LUBNA SHAKOOR M-PHIL “I” ADVANCES IN MICROBIAL   GENETICS
PROKARYOTIC TRANSCRIPTOMICS AND METAGENOMICS
 
TRANSCRIPTOMICS <ul><li>Transcriptomics or gene expression profiling is the study of complete set of RNA transcripts produ...
BACKGROUND <ul><li>Previously Prokaryotic transcriptomics was underestimated due to reasons such as: </li></ul><ul><li>Sim...
TECHNIQUES  FOR  TRANSCRIPTOMIC  <ul><li>RNA Sequencing </li></ul><ul><li>Tilling Arrays </li></ul>
RNA-Seq <ul><li>Whole Transcriptome Shotgun Sequencing ”WTSS”. </li></ul><ul><ul><li>Sequencing cDNA. </li></ul></ul><ul><...
RNA Enrichment Techniques
Wang  et al.  2009
 
Mapping <ul><li>Place reads onto a known genomic scaffold </li></ul><ul><ul><li>Requires known genome and depends on accur...
DNA microarrays <ul><li>DNA microarrays  rely on the  hybridization  properties of nucleic acids to monitor DNA or RNA abu...
Gene expression assays <ul><li>The main types of gene expression assays: </li></ul><ul><ul><li>Serial analysis of gene exp...
Applications of microarrays <ul><li>Measuring transcript abundance (cDNA arrays); </li></ul><ul><li>Genotyping; </li></ul>...
Tiling Array <ul><li>Genome array consisting of overlapping probes </li></ul><ul><li>Finer Resolution </li></ul><ul><li>Be...
Tiling Arrays http://en.wikipedia.org/
Tiling Array http://en.wikipedia.org/
Affymetrix’s Photolithographic Approach GeneChip A Dan Nettleton, Department of Statistics,  IOWA STATE UNIVERSITY, Copyri...
Source: www.affymetrix.com
Source: www.affymetrix.com
Source: www.affymetrix.com
Affymetrix GeneChip ® Affymetrix GeneChip ® Limits: 1: 100,000 transcripts ~ 5 transcripts/cell
 
What is Metagenomics? <ul><li>Traditional microbial genomics </li></ul><ul><ul><li>Sequence the genome of one organism at ...
Techniques in Metagenomics <ul><li>Isolate DNA </li></ul><ul><ul><li>Depends on sample type </li></ul></ul><ul><li>Clone D...
From Figure 2 in Daniel, R. (2005) &quot;The Metagenomics of Soil&quot; Nature Reviews Microbiology 3: 470-478.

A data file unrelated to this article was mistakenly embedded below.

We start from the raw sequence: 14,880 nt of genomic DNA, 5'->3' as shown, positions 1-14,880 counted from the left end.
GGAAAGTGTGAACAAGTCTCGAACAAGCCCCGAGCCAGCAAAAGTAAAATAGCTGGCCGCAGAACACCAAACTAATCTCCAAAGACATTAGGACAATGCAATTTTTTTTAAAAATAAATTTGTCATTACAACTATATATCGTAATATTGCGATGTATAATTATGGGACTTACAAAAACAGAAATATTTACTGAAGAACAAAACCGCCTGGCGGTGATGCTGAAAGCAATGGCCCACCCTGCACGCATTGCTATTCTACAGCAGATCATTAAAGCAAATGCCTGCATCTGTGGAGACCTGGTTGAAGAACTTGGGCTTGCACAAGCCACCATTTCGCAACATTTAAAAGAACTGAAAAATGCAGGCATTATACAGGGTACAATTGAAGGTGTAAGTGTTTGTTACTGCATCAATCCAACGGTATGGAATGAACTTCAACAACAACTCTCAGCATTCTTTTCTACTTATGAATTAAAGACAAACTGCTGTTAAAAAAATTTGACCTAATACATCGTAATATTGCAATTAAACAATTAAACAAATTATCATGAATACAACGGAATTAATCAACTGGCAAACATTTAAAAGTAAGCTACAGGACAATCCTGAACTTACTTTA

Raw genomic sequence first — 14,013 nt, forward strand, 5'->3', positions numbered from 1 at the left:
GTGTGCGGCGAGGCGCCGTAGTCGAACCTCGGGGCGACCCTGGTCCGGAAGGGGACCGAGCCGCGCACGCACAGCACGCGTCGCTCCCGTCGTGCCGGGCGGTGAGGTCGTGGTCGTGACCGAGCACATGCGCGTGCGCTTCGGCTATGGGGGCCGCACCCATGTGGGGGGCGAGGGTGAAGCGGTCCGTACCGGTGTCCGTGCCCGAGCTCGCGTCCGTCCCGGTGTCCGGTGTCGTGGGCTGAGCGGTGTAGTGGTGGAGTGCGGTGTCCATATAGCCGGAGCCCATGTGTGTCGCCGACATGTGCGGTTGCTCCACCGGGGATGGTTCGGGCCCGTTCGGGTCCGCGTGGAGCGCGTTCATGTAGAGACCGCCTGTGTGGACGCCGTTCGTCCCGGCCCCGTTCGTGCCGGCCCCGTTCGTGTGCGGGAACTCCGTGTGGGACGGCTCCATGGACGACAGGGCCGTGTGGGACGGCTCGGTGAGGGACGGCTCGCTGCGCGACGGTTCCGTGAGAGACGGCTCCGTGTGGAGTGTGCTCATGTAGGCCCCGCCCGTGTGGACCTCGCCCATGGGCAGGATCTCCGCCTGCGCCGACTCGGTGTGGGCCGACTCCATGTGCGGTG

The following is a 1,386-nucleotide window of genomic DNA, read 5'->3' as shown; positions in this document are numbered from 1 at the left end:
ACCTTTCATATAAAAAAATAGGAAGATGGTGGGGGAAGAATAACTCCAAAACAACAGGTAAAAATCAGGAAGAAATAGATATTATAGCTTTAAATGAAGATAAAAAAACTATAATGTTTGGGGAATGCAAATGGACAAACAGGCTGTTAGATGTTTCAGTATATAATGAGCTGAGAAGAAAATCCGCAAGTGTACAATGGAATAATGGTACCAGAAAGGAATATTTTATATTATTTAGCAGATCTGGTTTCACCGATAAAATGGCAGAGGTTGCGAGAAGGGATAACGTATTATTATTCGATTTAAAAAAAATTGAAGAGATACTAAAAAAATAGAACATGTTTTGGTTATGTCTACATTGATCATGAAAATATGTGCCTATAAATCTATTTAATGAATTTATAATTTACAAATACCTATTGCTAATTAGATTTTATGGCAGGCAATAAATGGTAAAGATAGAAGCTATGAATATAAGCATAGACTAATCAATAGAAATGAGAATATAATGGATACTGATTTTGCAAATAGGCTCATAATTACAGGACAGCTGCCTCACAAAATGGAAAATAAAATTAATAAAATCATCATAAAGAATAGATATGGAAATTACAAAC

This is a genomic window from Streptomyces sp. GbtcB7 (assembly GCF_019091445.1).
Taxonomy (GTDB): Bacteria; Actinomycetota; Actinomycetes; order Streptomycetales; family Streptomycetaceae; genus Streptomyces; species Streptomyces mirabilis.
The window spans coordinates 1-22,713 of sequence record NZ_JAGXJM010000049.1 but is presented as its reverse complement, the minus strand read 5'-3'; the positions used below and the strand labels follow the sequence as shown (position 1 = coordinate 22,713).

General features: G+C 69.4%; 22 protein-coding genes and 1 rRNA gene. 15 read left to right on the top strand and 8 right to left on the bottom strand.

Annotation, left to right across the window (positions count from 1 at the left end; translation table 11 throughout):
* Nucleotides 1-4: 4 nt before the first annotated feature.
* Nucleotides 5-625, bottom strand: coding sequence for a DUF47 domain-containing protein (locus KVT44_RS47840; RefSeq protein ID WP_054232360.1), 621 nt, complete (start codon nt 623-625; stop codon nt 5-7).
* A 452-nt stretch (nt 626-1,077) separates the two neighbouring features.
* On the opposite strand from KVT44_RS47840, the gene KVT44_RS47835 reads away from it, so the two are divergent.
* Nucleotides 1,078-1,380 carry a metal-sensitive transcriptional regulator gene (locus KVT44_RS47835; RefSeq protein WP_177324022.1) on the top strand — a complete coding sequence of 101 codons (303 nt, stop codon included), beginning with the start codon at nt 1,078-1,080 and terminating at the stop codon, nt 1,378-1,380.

Analysis of Metagenomics Data <ul><li>Metagenomes are big </li></ul><ul><ul><li>Soil has as many as 40,000 individual micr...
Understanding Microbial Communities <ul><li>Some questions metagenomics may answer </li></ul><ul><ul><li>Are certain adapt...
CONCLUSION <ul><li>“ After billions of years of evolution, prokaryotes have developed a huge diversity of regulatory mecha...
REFERENCES <ul><li>http://www.nugo.org /transcriptomics </li></ul><ul><li>http://bioinformatics-made-easy.blogspot.com/201...
 
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PROKARYOTIC TRANSCRIPTOMICS AND METAGENOMICS

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After billions of years of evolution, prokaryotes have developed a huge diversity of regulatory mechanisms, many of which are probably uncharacterized. Now that the powerful tool of whole-transcriptome analysis can be used to study the RNA of bacteria and archaea, a new set of un expected RNA-based regulatory strategies might be revealed.

Metagenomics, together with in vitro evolution and high-throughput screening technologies, provides industry with an unprecedented chance to bring biomolecules into industrial application.

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  • Arial Traditional genomics focuses on the sequencing and analysis of the genomes of individual organisms. When applied to microbes, it typically involves culturing the organism of interest followed by sequencing. Metagenomics is a new area of microbial genomics that aims to sequence the full or partial genomes of all members of a microbial community (also called a consortium). The term microbial community refers to the complex microbial ecosystems that exist almost everywhere in nature. For example, a project in soil metagenomics might extract DNA from a soil sample in a corn field and attempt to sequence all the DNA found in the sample. By directly sequencing the DNA, researchers bypass the need to culture organisms. Since only a very small minority of single-cell organisms have been successfully cultured in the laboratory, metagenomics becomes a very powerful technique for sequencing genes from organisms that can not be cultured. Alternatively, homologous genes from a variety of organisms in the microbial community can be selectively sequenced via PCR using tags that exist in known organisms.
  • Arial Isolating DNA from an environmental sample is the first step of any metagenomics study. Different types of samples often require specialized extraction techniques; however, once the DNA is extracted most metagenomics projects will take one of several approaches. A schematic of the techniques used to study the soil metagenome is shown in the slide. Once DNA is isolated it is cloned, entered into some kind of vector (bacterial artificial chromosome, plasmid, cosmid, etc.), and then inserted into an appropriate bacterial host. The bacteria can then be used in functional screens for specific types of biochemical activity ( e.g. proteases). Alternatively, DNA from the metagenome can be used for sequencing. In some cases this can even result in the complete or almost complete genomes of individual species in the environmental sample.